• Hannah

7 Ways You Can Listen With Love (Instead Of "Losing It")


Do you sometimes interpret your partner’s words really negatively…and then kinda lose it? Maybe you just shut down, getting totally quiet. Or maybe you tend to share every negative thought that pops into your very upset mind...Either way, it feels really bad and wreaks havoc on your relationship.

Most of us would never consciously choose to be impatient, easily triggered or intolerant of our partners view point, especially as conscientious women. We want to be a loving and supportive partner to our spouse. But it's easier said than done. I've been there!

Here are some of the most common questions I've been getting lately:

  • "When my partner shares something that triggers me, how can I not get so upset and act in ways that make things worse?"

  • "How can I be present , calmer, and more understanding when I don’t like or agree with what he says?"

  • "How can I stop reacting so intensely?"

I asked myself those questions all the time in my first marriage, but I had no one to answer them for me. I've since grown and learned so much.

If you, too, ask yourself those questions, I made a video for you. Here's 7 Ways You Can Listen With Love (Instead of Losing It), so you can be a calmer, more loving listener and a more understanding partner, which is key to creating an environment in which love can thrive. Click image to watch.

If you are pressed for time, here are the 7 tips I mention to help you be prepared for the next time you get triggered by something your partner says (I highly recommend watching the video for more in depth explanation):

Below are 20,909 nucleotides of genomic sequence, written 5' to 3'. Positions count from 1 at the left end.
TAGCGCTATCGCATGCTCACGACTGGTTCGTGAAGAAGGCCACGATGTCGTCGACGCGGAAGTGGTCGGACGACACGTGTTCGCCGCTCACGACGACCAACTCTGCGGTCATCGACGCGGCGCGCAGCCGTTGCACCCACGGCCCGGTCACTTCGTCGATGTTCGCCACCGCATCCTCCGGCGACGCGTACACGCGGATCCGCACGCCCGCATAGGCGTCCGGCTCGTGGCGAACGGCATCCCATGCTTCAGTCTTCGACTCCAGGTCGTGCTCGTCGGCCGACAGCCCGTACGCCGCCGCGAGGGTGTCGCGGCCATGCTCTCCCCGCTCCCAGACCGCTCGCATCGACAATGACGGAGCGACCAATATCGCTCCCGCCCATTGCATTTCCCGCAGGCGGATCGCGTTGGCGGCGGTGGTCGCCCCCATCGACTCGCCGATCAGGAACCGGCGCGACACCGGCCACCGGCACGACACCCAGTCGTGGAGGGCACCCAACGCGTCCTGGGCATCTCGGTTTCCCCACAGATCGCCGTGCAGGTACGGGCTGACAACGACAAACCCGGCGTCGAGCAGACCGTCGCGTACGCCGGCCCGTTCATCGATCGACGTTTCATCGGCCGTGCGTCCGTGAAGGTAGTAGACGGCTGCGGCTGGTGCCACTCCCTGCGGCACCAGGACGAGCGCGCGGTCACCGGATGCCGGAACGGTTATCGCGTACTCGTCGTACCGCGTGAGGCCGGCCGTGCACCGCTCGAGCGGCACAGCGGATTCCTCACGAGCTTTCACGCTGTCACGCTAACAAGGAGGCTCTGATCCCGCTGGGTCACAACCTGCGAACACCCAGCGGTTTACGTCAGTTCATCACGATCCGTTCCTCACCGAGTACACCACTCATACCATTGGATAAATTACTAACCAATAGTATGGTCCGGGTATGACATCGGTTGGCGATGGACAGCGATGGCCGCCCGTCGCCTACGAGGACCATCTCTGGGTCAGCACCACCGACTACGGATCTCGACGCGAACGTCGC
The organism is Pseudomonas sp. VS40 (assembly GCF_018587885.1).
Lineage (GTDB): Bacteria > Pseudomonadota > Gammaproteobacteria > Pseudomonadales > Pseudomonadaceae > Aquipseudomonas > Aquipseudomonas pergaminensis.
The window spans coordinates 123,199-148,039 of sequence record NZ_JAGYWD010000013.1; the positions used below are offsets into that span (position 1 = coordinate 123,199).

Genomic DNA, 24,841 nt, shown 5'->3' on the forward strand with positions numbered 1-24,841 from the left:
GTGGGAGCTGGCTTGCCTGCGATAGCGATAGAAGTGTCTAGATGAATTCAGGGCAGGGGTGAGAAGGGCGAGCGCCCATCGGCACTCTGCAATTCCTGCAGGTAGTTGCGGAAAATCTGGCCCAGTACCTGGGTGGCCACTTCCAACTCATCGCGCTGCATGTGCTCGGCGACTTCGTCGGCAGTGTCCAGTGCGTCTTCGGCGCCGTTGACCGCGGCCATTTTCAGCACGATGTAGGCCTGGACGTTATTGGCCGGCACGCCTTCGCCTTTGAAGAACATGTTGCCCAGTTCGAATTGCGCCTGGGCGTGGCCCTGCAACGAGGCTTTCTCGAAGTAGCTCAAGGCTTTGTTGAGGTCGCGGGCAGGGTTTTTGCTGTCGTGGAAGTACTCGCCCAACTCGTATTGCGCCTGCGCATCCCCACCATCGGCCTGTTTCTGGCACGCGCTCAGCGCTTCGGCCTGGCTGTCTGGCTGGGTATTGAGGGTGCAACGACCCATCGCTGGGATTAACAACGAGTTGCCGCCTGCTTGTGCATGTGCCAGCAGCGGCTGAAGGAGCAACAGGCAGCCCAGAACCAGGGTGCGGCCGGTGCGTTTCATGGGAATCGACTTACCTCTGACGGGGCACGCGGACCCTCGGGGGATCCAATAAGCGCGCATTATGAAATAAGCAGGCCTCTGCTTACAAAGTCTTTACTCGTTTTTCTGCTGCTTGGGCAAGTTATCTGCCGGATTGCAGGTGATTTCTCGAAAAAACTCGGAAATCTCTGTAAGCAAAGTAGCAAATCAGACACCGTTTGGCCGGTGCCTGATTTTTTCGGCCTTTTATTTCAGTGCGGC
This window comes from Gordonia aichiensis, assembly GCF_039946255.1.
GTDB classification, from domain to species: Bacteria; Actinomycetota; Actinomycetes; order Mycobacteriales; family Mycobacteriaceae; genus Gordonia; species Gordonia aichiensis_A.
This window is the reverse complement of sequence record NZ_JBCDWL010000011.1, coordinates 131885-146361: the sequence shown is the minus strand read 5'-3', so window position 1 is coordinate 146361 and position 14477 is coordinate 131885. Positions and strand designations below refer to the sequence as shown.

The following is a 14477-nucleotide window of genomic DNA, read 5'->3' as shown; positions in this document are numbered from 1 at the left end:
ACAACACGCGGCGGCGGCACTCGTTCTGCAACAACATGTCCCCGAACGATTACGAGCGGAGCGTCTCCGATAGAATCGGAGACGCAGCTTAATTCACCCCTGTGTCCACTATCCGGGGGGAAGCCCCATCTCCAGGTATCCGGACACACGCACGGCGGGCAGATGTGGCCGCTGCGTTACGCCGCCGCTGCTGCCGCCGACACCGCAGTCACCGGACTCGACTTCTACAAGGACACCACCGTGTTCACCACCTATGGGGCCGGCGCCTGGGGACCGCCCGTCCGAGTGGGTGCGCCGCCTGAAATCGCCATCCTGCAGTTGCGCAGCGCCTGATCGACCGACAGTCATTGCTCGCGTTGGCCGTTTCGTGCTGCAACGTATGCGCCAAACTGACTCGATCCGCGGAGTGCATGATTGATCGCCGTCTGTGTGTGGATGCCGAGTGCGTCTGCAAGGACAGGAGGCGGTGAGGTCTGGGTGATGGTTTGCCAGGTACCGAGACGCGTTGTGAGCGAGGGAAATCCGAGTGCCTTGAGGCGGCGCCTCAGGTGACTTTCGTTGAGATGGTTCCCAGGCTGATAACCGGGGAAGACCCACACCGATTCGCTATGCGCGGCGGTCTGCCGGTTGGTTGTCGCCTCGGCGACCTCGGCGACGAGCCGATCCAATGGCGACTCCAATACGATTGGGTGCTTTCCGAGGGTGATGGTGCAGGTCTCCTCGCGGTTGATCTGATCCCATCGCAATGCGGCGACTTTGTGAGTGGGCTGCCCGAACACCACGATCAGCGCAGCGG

1) Go "mindful". Get conscious of your own internal experience of thoughts and feelings.

2) Put your hand known heart area (or on forearm) and send yourself soothing care, as if you are soothing a young child…this puts brain into its mammalian caregiver state, which takes away access to the fear-based reactive state.

3) Shift into a curiosity mindset: get curious about what your partner is saying, like a scientist would be curious about what they are studying. Ask clarifying questions. Curiosity shifts our brain into a wonder state, which melts fear and negative emotion.

4) Imagine you could slip in between his ears, and really understand things from his perspective. See through his eyes for a while. This puts you into compassion, which ends combat.

5) Take a time out to reconnect to your rational wise brain, for your your patience and kindness flows. This can take 3 minutes or 24 hours. Make sure you tell him your intention, instead of just fleeing.

6) Ask him to help: find a code word he can say to intervene in the normal pattern. One client decided to try to find a funny code word—which is so smart because humor interrupts the grip of negative emotion, and connects us.

7) Shift your brain from lack and attack to appreciation by thinking of his words as something he is giving you...like a gift. He is sharing his "truth" with you.

You can stop being so upset and bothered by things he says, and feel calm enough to be the kind and loving partner you really are underneath those reactions.

You can feel good about how you interact with your partner, and give him back a sense of ease and acceptance with you. That's essential for a relationship to be truly loving, supportive, and a place you both feel safe and cherished.

If these tips are helpful, but you could use more support with being more steady and genuinely feeling more love and ease with your partner, Calm Your Triggers may be right for you. It's your lifeline to more peace with your partner right away.

What are your questions? Got a comment? Leave them below.


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Hannah Brooks

Montpelier, VT

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